Now that American Lance Armstrong has been exposed as a lying, drug-taking con artist rather than a champion cyclist, I've been compiling a list of sport's greatest cheats.
Some, such as sprinter Florence Griffith Joyner, never got caught, so I've reluctantly omitted them.
To be eligible, the cheating needs to be more than merely a spontaneous act, such as Diego Maradona's "hand of God" goal against England at the 1986 Football World Cup.
It needs to have been planned and had an impact on world sport.
My top 10:
1. East Germany.
The East Germans produced fabulous sportswomen in the 1970s and 80s, swimmers Kornelia Ender and Kristin Otto and athletes Marita Koch and Renate Stecher among them.
Once the Berlin Wall came down and light was shed on the German methods, it was revealed there had been a systematic regime of government-funded drug-cheating.
The Chinese female swimmers and athletes in the 1990s were as tainted as their East German predecessors.
Coach Ma Junren claimed his runners were obliterating world records by training on caterpillar fungus and turtle blood.
Most suspected stronger drugs.
Then, leading Chinese swimmers began repeatedly failing drugs tests and the scale of cheating became clear.
3. Lance Armstrong.
Not only did Armstrong win seven Tour de France crowns but he made his reputation and fortune as a survivor of cancer who won by living clean. Instead he built an incredible drug-cheating regime that swallowed up other cyclists and tainted his sport.
4. Hanse Cronje.
Cronje hasn't been cricket's only match-fixer but he was the worst.
The much-respected South African captain's fall from grace was total.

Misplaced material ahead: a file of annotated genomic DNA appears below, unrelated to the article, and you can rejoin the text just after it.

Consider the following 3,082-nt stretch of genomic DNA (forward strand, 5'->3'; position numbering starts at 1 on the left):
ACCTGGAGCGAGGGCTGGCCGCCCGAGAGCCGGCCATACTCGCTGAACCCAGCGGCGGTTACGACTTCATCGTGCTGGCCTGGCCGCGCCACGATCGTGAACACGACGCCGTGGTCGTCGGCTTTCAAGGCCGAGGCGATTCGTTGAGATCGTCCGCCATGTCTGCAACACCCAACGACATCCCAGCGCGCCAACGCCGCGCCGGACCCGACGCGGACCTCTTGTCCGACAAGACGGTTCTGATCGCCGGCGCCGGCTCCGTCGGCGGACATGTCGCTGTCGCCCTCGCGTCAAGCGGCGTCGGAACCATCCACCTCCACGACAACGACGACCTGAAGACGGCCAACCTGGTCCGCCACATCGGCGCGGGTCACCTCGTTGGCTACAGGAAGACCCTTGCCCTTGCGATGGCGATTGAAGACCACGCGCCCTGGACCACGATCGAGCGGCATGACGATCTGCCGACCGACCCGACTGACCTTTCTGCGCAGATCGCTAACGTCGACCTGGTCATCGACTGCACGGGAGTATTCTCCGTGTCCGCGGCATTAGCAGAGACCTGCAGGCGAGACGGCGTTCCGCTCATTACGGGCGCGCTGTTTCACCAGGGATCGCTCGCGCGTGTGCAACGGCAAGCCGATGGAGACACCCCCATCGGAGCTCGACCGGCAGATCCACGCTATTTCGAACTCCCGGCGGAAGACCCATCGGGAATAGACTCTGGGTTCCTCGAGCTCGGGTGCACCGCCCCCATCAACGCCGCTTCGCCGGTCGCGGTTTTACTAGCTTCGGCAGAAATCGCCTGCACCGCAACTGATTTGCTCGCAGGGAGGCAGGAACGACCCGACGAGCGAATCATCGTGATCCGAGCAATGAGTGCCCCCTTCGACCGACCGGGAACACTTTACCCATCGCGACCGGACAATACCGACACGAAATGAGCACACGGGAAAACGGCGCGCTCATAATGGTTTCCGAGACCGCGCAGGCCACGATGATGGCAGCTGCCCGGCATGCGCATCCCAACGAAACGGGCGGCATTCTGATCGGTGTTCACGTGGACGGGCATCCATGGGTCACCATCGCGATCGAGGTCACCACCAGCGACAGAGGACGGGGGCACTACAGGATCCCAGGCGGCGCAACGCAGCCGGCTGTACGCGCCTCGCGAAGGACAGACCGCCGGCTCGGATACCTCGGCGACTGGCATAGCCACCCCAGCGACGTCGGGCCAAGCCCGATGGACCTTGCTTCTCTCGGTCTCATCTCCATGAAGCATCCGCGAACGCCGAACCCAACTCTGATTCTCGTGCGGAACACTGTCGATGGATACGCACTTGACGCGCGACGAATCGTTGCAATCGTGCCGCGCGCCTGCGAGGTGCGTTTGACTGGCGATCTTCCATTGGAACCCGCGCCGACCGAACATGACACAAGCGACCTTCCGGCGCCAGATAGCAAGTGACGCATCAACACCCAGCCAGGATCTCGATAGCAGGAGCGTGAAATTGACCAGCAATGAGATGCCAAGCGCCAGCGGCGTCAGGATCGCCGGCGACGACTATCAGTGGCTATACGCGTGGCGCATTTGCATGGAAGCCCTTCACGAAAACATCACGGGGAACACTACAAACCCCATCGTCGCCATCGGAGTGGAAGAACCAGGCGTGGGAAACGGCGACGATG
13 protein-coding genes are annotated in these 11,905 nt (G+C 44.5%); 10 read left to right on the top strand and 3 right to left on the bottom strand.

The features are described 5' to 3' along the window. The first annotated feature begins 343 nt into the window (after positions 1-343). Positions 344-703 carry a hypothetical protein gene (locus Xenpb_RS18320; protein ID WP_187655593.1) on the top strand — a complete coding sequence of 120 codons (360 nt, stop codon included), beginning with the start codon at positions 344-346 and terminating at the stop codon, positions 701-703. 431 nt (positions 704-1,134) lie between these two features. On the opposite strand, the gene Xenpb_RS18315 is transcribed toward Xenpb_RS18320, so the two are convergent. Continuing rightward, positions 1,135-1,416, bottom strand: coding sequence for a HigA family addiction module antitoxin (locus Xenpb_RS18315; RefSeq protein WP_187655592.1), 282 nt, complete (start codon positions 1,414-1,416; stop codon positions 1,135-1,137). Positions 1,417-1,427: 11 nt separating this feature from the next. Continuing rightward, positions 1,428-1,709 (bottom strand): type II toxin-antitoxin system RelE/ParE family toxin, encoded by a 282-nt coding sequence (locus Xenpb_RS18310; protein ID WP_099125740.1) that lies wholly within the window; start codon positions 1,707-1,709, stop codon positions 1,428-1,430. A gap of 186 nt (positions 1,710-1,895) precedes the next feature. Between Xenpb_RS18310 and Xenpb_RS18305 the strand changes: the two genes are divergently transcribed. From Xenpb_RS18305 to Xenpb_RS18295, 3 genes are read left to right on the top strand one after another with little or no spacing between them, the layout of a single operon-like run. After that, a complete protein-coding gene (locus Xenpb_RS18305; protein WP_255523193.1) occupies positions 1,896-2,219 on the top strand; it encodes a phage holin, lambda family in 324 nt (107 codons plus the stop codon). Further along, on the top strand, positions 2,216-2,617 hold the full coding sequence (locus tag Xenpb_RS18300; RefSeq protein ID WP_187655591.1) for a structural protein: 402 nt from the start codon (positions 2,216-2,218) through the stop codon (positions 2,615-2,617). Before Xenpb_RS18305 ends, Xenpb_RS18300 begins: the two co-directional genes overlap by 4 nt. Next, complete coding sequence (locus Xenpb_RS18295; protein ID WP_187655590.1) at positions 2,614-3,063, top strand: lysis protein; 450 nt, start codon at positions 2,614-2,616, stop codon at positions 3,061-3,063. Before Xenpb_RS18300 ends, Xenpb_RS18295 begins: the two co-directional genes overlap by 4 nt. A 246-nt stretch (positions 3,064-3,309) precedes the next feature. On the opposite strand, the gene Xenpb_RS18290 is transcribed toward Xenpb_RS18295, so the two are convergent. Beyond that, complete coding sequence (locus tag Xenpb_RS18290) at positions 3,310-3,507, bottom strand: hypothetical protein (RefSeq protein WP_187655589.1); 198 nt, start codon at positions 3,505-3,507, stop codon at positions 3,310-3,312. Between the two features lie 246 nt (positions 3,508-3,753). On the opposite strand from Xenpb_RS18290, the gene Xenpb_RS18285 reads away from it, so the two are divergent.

Not only did he allow himself to be bribed but he persuaded team-mates to as well and cast a shadow over international cricket.
5. Ben Johnson.
In 1988, Johnson won the Olympic 100m sprint, the "race of the century", but failed the drugs test.
There followed the revealing Dubin inquiry, which should have led to an anti-drugs revolution but didn't - too many officials continued to turn a blind eye.
Six of the eight runners in the 1988 final were eventually exposed as drugs cheats.
6. Marie-Reine le Gougne.
The 2002 Olympic figure skating gold medal should have gone to Canadians Jamie Sale and David Pelletier ahead of their favoured Russian rivals. But the voting favoured the Russians 5-4.
As expected, the Russian, Chinese, Polish and Ukrainian judges went for the Russian skaters; the American, Canadian, Japanese and German judges for the Canadians. Frenchwoman Le Gougne, the ninth judge, was expected to vote with the westerners, but went for the Russians in return for France being awarded gold in the dance pairs. After that, no-one trusted subjective judging again.
7. Park Si-Hun.
The Korean light-middleweight boxer was lucky to even make the 1988 Olympic final against American Roy Jones. Jones dominated the final, recording 86 hits to 32 and imposing two standing counts.
Staggeringly, the judges from Uganda, Uruguay and Morocco gave it to the Korean, who won a 3-2 decision.
Judging methods were later changed to avoid such blatant corruption.
8. The Spanish 2000 Paralympics basketball team.
The Spaniards easily won the intellectual disability basketball gold medal. Then it was revealed only two of their 12 players had IQs below 75.
Later testing showed similar Spanish cheating in table tennis, athletics and swimming.
9. Nancy Kerrigan's kneecapping.
American figure skater Tonya Harding was desperate for success at the 1994 Winter Olympics.
So was fellow American Nancy Kerrigan.
The answer? A member of Harding's entourage smashed Kerrigan's knee during training. Kerrigan recovered and won the silver medal. Harding finished eighth.
10. The 1919 "Black Sox" scandal.
The 1919 World Series baseball final pitted the Chicago White Sox against the Cincinnati Reds.
The White Sox were overwhelming favourites but eight of their team, including the legendary Shoeless Joe Jackson, rigged the result.
That's my top 10, and I've not had room to include men who won Olympic gold competing as women, baseballers who achieved home-run records bulked up on steroids, marathon winners who were driven most of the way and serial deniers such as athlete Marion Jones and cyclist Floyd Landis.
The world of cheating in sport is indeed full of rich pickings.
- The Marlborough Express